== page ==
New Bitcoin POS 'Coin of Sale' Garners Global Attention

Coin of Sale aims to make it easier for merchants to accept bitcoin payments for their goods and services.

AccessTimeIconApr 15, 2014 at 11:21 a.m. UTC
Updated Mar 6, 2023 at 3:06 p.m. UTC
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A new bitcoin POS system, Coin of Sale, is trying to make it easier for merchants to accept bitcoin payments for their goods and services.

Created by Singapore-based expat Thomas Forgac, Coin of Sale works with both Android and iOS devices. When users sign up for an account, they are automatically set up with an Electrum wallet.

The merchant must simply enter the amount of money that needs to be charged and the app will automatically generate a QR code for it. The customer then scans this QR code to complete the payment.

This video by the company explains the process in more detail:

[youtube id="U7qELuyzzOc" width="620" height="360"]


Forgac has been working on this POS system as a passion project since July 2013. However, after being encouraged by the local and the international response it has received, Forgac made it his full-time job at the start of the year.

In the second half of February, he launched a premium version that provides advanced reports and allows management of different outlets.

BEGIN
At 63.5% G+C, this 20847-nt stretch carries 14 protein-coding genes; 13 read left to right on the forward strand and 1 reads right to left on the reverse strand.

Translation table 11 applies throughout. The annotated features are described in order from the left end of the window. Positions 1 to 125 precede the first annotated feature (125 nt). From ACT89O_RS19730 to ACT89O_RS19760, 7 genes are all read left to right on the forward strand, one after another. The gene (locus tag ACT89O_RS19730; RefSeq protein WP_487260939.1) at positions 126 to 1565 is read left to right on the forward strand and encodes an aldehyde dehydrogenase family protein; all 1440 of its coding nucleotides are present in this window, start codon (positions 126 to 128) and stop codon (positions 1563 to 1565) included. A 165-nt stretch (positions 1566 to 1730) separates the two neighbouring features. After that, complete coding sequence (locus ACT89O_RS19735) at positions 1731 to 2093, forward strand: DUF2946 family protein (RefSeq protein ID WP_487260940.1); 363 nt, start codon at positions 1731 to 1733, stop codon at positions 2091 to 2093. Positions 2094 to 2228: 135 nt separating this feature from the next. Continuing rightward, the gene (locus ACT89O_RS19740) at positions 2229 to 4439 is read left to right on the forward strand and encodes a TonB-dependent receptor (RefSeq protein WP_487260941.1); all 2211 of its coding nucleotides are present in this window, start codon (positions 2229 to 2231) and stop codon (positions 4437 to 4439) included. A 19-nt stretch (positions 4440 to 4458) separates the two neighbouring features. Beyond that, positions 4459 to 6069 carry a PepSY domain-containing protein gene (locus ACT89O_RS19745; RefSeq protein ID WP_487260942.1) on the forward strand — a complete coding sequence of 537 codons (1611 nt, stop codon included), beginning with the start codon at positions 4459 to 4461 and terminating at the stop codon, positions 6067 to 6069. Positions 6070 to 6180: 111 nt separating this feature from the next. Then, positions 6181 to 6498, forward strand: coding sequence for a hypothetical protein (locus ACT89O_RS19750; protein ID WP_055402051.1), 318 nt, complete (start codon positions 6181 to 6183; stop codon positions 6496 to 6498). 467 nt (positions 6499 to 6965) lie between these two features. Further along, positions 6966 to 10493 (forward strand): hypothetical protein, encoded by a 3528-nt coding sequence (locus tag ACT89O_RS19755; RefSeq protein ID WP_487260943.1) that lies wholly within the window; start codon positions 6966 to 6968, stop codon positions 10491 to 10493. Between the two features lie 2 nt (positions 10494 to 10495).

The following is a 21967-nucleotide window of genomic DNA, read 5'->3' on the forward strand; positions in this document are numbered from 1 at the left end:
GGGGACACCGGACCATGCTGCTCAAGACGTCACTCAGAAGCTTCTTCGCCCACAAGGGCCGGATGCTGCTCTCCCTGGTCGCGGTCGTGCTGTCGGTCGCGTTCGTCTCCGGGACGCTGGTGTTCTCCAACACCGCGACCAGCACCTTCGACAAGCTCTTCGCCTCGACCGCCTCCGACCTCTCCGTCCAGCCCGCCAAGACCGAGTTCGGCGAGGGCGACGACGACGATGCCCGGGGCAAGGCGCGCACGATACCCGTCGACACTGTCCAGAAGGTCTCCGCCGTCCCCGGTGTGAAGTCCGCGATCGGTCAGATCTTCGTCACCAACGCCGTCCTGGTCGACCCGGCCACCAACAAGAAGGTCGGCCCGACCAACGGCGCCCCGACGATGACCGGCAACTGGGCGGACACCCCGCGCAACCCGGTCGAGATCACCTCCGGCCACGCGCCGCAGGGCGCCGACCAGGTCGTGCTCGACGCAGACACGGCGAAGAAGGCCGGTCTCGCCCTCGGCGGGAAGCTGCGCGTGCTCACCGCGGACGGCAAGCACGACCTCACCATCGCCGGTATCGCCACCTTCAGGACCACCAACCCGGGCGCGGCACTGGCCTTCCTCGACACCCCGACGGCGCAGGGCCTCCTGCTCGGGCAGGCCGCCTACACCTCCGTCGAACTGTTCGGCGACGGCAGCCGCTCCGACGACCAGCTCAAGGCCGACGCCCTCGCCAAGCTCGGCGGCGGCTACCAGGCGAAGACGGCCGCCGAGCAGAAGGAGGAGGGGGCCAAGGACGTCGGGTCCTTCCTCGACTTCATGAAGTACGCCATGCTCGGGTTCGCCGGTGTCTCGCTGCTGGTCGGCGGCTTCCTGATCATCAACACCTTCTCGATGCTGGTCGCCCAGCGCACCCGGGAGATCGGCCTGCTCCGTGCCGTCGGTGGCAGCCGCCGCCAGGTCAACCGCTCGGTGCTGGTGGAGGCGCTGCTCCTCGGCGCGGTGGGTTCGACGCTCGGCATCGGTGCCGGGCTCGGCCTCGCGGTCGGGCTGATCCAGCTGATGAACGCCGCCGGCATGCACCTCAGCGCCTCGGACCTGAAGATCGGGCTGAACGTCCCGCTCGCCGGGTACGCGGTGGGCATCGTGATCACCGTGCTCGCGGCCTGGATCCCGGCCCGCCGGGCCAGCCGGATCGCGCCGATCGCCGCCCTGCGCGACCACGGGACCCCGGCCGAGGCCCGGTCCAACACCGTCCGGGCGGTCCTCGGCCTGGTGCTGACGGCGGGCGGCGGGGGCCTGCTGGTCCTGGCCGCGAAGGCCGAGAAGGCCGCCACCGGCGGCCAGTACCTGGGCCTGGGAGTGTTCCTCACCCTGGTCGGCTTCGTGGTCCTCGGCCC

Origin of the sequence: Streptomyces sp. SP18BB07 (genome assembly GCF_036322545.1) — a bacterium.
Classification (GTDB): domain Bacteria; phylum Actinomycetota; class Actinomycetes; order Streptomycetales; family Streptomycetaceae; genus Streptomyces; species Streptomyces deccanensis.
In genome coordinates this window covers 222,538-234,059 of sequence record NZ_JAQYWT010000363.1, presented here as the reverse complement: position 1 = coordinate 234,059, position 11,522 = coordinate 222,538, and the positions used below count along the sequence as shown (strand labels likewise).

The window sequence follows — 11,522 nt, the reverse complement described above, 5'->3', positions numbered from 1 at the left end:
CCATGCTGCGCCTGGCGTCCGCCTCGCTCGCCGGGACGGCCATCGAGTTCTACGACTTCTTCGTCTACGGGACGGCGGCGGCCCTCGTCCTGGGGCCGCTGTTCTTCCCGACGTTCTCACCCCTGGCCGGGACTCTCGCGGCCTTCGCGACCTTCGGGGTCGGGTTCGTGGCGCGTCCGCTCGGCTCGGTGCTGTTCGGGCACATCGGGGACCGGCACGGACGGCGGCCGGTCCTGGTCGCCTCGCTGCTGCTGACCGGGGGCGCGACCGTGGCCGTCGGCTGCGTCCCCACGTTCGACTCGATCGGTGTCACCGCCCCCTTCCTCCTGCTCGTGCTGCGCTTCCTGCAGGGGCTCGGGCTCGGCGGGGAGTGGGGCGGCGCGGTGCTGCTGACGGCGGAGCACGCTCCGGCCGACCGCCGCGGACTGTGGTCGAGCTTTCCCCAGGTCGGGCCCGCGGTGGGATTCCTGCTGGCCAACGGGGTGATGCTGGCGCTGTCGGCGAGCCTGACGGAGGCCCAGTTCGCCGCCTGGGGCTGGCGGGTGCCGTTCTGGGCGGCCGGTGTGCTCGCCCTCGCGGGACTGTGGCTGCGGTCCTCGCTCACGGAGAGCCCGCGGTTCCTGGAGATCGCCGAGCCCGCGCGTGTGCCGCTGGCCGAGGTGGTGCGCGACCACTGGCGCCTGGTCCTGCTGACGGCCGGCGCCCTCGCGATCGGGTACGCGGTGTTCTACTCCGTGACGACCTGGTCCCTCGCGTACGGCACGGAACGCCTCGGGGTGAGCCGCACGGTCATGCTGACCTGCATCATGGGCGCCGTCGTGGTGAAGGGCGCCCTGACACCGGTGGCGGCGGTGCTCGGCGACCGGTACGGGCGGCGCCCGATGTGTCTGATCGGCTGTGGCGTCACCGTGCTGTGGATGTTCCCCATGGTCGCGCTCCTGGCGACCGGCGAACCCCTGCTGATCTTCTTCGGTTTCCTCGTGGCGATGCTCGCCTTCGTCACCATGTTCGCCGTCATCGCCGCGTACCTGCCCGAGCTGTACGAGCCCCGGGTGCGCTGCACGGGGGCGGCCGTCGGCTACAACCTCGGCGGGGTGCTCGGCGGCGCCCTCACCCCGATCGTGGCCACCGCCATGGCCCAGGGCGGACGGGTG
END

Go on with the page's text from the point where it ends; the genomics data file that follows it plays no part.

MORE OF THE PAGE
While the basic service is free of any commission charges, users need to pay 0.59% for the premium account. This service will soon also allow automatic fiat conversion, a feature that is Forgac’s top priority right now.

He added:

“Our current priority is to get the fiat versus Sing [SGD] in place which will allow merchants to withdraw 100% or smaller portions of their digital currency payments. This should help adoption with merchants who are more risk averse.”

The early adopters

The part-gallery part-café, Artistry, was the first place in Singapore to roll out Coin of Sale. CAD Café in the trendy Haji Lane was the next to follow suit. Now, more than 12 merchants in Singapore are using Coin of Sale – including a microbrewery, a printer shop and several restaurants and bars.

Despite the Singapore government’s regulatory crackdown, Forgac says the city-state is a good place to test out his product because of bitcoin’s general popularity here.

“I definitely feel more confident running it here than I would in some other parts of the world. Singapore is much more economically free than most of the world and any new regulation here is introduced gradually without bullying the existing businesses which it falls upon.”

Coin of Sale has also started to make the leap outside the Little Red Dot. A nail salon in Chicago, an independent movie theatre in Amsterdam and a couple of Subway outlets in the Czech Republic are also now using the service. Some of these merchants found out about Coin of Sale and started using the product even before Forgac made it his full-time job.

Image via Coin of Sale


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